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Travelling through Spain by train

Spain is a land of intriguing culture, delicious food and extreme diversity due to it´s numerous autonomous regions and Mediterranean hospitality. In 2007 Spain was the second most visited country in the world after France and Spanish cuisine deserves a separate article with it´s traditional tapas, paellas and Mediterranean ingredients.

Due to so many autonomous regions, traditions vary a lot throughout the country, from laid back, less religious Catalonia to more traditional customs in the secluded and separatist Basque country in North.
Spaniards are very relaxed, laid back, very extrovert, friendly and sociable. Expect to get two kisses after a greeting and invitation to a family dinner after getting to know a Spaniard, they are spontaneous, emotional and sometimes unpredictable.They will treat you as “one of them” without really thinking about it after a while.
Siesta is another tradition, which mean that most of the shops and public sites are closed between 2-5 PM since most of the Spaniards prefer to take a nap after their midday meal.

Spain is a fantastic country to explore and there is no better way to do it than by train. The railway system in Spain has been neglected for decades but has developed tremendously during the past years. Many resources have been invested to provide travelling opportunities throughout the country from south to north and from west to east. One can choose a high speed train or a regular “slow” night train which will take you through the beautiful Spanish landscape to your next destination.

Park Guell in Barcelona, Spain

Most of the journeys usually start in Barcelona, which is also the capital of the autonomous community of Catalonia and the second largest city in Spain. With it´s 1,6 million inhabitants Barcelona is a cultural, educational, media, arts, commerce and trade centre. It is also one of the main tourist destinations in Southern Europe since the city offers pretty much everything: great shopping, beautiful urban beaches, modern and traditional Spanish cuisine, high-level entertainment and profound history. Stroll the La Rambla street and indulge in the atmosphere of Gaudi´s architecture, small restaurants serving traditional Spanish tapas or relax on the beach. You should definitely visit the Spanish old city which also called the “Gothic Quarter”, many buildings are dated from medieval time and classified as world heritage. Another UNESCO heritage site which is a must see is the church of La Sagrada Familia, the architecture is unique and majestic.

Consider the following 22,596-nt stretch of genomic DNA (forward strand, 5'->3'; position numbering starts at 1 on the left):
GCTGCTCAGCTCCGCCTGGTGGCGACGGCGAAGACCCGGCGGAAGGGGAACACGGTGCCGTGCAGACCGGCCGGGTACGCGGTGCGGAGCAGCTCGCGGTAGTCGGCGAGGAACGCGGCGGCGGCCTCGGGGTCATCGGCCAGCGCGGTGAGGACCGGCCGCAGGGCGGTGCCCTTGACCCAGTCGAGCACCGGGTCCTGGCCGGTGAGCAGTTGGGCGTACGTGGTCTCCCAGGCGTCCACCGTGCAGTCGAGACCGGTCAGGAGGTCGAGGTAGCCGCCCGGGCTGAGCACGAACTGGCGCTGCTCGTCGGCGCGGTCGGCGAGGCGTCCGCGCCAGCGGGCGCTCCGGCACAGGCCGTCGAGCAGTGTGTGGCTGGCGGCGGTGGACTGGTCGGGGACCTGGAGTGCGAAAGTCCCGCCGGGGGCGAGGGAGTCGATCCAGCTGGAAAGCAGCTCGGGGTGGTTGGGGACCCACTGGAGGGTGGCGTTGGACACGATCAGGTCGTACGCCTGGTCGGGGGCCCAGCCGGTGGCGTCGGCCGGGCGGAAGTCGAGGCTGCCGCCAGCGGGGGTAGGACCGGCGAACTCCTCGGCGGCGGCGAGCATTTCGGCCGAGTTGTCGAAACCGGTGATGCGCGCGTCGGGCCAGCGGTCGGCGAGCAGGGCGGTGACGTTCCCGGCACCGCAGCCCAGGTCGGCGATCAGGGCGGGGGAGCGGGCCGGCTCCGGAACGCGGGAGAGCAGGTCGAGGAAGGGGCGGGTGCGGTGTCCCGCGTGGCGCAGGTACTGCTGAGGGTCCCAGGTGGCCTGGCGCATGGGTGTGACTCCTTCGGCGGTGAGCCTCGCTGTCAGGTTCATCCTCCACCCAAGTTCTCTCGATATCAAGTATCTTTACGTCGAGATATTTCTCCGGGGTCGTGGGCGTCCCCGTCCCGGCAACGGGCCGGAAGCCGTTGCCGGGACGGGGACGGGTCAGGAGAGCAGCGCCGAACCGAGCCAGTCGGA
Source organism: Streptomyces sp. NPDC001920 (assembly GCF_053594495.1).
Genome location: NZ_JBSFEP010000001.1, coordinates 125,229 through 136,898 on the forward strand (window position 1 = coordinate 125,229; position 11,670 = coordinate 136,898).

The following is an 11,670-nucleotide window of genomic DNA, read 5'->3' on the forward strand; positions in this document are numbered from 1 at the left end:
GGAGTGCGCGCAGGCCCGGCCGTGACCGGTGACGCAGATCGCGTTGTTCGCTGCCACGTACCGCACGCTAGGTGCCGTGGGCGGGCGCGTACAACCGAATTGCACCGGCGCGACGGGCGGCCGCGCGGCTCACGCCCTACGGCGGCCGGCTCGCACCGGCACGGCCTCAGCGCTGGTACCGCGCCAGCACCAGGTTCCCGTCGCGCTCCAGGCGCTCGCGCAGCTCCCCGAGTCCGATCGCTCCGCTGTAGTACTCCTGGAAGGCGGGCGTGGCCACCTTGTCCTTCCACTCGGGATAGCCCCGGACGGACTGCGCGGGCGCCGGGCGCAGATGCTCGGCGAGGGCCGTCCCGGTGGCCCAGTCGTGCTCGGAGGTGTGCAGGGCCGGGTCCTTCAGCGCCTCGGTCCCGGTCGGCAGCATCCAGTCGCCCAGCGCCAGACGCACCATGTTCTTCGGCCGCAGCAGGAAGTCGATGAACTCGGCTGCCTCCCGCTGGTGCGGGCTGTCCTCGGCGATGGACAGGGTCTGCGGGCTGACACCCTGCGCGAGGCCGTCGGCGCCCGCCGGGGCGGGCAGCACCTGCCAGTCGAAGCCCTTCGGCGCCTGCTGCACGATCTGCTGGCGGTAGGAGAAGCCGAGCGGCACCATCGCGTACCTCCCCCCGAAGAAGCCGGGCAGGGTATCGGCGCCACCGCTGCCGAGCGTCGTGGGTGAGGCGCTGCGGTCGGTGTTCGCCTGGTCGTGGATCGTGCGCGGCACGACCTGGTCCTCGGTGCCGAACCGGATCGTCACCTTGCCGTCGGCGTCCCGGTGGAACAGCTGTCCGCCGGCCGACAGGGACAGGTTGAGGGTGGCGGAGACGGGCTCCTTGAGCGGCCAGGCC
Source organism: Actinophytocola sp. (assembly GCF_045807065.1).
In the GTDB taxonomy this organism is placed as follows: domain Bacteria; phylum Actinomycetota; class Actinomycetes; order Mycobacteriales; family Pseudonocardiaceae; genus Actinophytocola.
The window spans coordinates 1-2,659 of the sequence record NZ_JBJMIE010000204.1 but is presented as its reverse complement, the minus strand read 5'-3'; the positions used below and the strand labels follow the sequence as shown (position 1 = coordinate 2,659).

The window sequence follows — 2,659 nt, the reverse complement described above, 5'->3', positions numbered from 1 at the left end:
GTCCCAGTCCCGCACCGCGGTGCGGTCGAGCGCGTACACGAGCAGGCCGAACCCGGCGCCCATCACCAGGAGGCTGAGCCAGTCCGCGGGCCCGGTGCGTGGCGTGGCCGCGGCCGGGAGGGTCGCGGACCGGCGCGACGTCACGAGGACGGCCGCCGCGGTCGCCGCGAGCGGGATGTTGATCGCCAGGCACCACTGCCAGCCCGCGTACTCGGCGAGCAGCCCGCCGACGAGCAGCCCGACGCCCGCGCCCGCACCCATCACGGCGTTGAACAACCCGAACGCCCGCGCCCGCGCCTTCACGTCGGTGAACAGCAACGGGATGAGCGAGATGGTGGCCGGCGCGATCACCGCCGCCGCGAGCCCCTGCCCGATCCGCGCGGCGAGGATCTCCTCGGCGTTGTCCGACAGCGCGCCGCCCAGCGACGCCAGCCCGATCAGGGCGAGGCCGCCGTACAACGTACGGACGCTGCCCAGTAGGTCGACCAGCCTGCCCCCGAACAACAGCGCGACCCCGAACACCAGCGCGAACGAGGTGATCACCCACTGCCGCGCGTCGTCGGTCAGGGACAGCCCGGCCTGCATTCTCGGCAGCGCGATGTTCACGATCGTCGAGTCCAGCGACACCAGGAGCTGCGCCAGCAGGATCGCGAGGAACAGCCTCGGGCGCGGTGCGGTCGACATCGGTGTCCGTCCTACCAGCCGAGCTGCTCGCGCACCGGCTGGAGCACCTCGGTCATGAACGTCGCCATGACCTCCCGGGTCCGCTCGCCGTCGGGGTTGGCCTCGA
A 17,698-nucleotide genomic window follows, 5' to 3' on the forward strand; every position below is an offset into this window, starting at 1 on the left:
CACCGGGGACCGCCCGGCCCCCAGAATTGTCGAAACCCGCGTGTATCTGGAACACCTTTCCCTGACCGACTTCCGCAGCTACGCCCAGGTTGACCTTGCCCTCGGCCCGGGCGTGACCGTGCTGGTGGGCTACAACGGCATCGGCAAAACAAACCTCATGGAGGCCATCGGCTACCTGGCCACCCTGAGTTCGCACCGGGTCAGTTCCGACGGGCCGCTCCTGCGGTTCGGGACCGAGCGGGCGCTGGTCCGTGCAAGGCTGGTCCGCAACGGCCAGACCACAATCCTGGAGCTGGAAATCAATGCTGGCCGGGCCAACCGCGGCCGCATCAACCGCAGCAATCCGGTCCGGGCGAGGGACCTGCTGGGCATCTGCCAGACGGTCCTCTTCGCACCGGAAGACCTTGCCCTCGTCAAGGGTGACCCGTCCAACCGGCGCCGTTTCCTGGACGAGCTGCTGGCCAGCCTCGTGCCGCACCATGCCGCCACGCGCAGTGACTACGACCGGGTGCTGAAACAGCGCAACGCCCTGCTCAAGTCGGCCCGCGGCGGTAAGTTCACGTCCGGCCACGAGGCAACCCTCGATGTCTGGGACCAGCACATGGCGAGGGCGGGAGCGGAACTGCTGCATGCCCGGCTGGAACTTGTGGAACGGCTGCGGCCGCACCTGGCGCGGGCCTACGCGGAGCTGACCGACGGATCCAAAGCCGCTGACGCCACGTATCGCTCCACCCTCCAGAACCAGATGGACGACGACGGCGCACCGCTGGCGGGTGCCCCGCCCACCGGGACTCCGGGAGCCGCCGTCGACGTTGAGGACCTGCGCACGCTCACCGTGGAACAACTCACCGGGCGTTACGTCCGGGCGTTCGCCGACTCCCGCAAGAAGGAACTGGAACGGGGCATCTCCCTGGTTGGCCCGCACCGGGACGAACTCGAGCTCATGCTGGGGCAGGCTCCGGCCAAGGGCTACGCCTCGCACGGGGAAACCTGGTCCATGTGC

When tired of sightseeing you can choose just strolling at La Ramblas street with thousands of stalls where anything can be sold and purchased, from traditional souvenirs to caged birds and pets. Historically, many festivals, markets and events took place on La Ramblas and today the tradition continues. Three to four days should definitely be allocated for visiting Barcelona, you can find a list of the best hotels on Tripadvisor in this city here.

After you have had enough of the crowds in Barcelona with it´s Gothic architecture, head to the central train station and head south to Tarragona which is home to numerous ancient Roman ruins and attractions. The trip from Barcelona takes only one hour. One of the main attractions is large Cyclopean walls which pre-date Roman times and is said to be the remnants of the Palace of Augustus. The amphitheatre and capitol are just a few among many historical sites which are listed as UNESCO heritage sites.

In case you long to experience buzzing, urban and coastal Mediterranean city, head to Valencia. The trip between Valencia and Terragona takes 2-3 hours and the entire train journey goes along the Spanish east coast, the trip will give you unforgettable views of the Mediterranean sea and small Spanish coastal towns.

Spain offers a wide array of beaches, located in both large urban cities aimed for tourists and small coastal villages where only Spaniards go on vacation. You can choose to stop in Alicante (4-7 hours train ride depending on which kind of train you choose) or Marbella (Fast train from Barcelona takes 7 hours). Alicante will welcome you with it´s boulevards and business districts, jetset lifestyle and high end shopping. Marbella will greet you with it´s picturesque old town, small pavement streets for a stroll and beautiful beaches. Marbella is a calm coastal town with a beautiful Marina in Puerto Banus where you can enjoy a delicious Spanish paella while sitting in an outdoor restaurant, see people stroll on the streets and yachts coming into the port when the sun goes down.